You think maybe that NBC plans to bring you 1,210 hours of Summer Olympics coverage from Athens -- via not just the broadcast network but also MSNBC, CNBC, Bravo, USA, Telemundo and NBC's high-definition counterpart -- because it feels some sort of civic responsibility to bring you start-to-finish coverage of badminton, table tennis and women's field hockey competition?
Those 1,210 hours will be packed into the 17 days of the Olympics, which equals approximately three hours of telecasts for every hour of the day (which stars Friday).
Spreading this orgy of excess across seven channels, says Dick Ebersol, head of all things Olympics at NBC, influences cable system operators to carry all seven. Because you love watching Olympics -- even women's field hockey and badminton, NBC's betting.
Ebersol says the network first discovered this potential windfall when it decided to put some of its Summer Games coverage on MSNBC in 2000.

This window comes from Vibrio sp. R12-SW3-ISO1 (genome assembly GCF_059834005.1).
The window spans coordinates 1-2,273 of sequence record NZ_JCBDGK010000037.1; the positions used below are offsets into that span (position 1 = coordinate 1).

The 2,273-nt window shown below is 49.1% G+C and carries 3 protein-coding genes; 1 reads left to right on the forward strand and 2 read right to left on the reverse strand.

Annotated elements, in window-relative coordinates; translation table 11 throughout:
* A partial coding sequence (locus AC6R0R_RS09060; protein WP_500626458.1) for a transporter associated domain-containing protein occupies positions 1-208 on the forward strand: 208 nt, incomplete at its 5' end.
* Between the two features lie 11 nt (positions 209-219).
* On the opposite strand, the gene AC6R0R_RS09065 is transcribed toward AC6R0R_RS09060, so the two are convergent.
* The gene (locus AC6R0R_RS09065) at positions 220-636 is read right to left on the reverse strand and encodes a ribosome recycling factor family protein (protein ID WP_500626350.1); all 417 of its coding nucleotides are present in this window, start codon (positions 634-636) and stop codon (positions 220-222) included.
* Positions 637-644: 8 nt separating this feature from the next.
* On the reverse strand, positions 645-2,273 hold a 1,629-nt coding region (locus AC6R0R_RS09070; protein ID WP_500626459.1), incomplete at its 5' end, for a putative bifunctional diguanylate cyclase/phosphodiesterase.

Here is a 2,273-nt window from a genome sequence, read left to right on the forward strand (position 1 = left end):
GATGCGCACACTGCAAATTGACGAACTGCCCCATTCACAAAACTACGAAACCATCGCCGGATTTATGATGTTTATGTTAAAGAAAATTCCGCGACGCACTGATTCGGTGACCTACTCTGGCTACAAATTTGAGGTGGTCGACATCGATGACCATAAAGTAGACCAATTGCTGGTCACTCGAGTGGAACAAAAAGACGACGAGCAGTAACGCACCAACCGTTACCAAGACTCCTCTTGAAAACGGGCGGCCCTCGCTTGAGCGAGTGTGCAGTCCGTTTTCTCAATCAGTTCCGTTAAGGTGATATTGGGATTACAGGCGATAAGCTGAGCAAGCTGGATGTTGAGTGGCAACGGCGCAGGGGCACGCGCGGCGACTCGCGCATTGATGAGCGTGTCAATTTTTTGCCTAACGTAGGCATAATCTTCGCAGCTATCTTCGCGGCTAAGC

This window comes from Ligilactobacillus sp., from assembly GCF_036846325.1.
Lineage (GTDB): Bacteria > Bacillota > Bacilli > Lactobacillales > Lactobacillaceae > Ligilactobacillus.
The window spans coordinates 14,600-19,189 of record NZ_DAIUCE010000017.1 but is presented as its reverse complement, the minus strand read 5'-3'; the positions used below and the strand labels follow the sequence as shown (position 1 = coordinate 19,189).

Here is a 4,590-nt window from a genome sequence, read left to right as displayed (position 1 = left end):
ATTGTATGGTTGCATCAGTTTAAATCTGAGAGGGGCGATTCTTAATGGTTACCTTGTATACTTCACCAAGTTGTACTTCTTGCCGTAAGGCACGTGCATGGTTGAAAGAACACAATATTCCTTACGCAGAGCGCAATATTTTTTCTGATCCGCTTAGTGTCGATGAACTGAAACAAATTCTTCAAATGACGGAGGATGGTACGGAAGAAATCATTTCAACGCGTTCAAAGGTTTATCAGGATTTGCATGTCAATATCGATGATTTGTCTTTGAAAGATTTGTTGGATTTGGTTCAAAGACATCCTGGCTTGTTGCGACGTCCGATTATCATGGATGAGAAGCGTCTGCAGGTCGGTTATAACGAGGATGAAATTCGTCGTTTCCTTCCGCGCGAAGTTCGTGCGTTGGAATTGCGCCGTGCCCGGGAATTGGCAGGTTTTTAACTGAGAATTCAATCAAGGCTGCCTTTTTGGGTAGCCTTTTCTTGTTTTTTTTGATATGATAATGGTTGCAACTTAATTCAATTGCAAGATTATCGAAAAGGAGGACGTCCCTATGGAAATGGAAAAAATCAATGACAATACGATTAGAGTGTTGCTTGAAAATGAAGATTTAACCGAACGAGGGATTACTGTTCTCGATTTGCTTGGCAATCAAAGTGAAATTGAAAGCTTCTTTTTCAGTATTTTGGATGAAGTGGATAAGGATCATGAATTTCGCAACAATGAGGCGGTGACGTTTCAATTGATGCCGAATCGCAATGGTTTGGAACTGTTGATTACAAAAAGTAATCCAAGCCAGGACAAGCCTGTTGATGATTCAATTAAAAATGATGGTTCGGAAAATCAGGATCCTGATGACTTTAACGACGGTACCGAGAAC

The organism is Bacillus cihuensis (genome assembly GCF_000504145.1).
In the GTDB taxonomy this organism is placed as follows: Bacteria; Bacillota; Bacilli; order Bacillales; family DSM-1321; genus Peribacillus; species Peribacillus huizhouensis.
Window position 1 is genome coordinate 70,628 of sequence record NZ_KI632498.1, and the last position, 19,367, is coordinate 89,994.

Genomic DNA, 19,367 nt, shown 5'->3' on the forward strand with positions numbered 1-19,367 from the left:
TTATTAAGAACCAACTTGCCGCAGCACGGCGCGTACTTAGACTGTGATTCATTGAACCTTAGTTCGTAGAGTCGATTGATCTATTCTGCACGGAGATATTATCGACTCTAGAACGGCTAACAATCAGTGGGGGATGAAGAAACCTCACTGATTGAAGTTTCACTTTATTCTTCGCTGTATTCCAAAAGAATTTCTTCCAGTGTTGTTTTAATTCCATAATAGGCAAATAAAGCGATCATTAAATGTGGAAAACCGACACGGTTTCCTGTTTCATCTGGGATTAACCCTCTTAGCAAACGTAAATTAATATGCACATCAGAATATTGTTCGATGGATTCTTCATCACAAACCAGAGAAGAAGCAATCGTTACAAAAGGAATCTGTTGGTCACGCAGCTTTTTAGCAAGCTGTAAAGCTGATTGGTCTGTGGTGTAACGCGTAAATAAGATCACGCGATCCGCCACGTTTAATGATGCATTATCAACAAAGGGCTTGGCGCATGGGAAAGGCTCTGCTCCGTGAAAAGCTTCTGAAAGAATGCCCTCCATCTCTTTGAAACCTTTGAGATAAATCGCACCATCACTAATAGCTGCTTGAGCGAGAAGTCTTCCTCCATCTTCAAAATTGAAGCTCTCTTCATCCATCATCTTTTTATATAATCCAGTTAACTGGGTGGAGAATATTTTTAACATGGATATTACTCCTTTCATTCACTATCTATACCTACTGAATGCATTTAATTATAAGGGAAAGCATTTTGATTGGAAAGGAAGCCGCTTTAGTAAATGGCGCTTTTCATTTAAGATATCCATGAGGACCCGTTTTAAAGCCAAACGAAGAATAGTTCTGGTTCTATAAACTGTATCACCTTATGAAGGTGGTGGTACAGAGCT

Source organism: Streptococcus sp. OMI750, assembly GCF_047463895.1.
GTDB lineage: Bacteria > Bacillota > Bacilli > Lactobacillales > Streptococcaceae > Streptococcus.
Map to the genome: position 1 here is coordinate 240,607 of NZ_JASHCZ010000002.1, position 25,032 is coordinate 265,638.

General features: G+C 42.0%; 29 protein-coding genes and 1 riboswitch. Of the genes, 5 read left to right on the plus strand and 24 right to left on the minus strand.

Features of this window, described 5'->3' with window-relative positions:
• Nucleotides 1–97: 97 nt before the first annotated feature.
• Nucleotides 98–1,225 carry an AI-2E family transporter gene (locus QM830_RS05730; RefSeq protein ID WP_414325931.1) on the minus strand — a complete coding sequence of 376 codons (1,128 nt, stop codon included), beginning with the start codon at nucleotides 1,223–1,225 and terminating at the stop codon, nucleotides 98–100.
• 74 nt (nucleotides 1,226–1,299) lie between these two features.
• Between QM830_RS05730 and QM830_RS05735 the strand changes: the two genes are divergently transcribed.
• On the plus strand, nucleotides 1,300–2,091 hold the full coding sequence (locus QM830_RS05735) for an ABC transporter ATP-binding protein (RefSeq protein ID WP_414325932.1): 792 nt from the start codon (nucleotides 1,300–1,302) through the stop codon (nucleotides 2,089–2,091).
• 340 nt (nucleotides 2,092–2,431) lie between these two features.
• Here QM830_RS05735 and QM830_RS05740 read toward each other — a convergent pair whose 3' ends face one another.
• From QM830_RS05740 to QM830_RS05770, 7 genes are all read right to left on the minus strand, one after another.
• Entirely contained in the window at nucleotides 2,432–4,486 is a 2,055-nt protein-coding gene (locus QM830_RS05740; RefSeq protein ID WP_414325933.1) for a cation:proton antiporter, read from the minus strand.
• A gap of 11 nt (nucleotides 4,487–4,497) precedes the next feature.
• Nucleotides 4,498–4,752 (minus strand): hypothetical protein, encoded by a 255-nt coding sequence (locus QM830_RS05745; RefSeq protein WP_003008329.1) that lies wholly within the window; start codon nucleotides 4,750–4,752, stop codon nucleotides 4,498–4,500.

"I was told at the time by NBC cable operators that over 10 million homes came to MSNBC because of that," says Ebersol.
In 1995, "when I went off with [NBC executive] Randy Falco to make the deal for five Olympics, I thought it might be third or fourth on the list of why to do it. I had no idea. . . .
"I had to find out in the next few years . . . what a pent-up desire there was by cable operators to have brand- name sports. And since other big-name events, like the Super Bowl and the World Series and the NBA Finals, are never available on cable, the Olympics were The Thing.
"It turned out to be a halo benefit of the deal we really didn't see until it happened."
Ebersol forgot to mention another "halo" benefit of having the Games: In 1996, it allowed NBC to threaten to withhold its Atlanta Olympics coverage from any cable system that balked at taking the then-new MSNBC channel.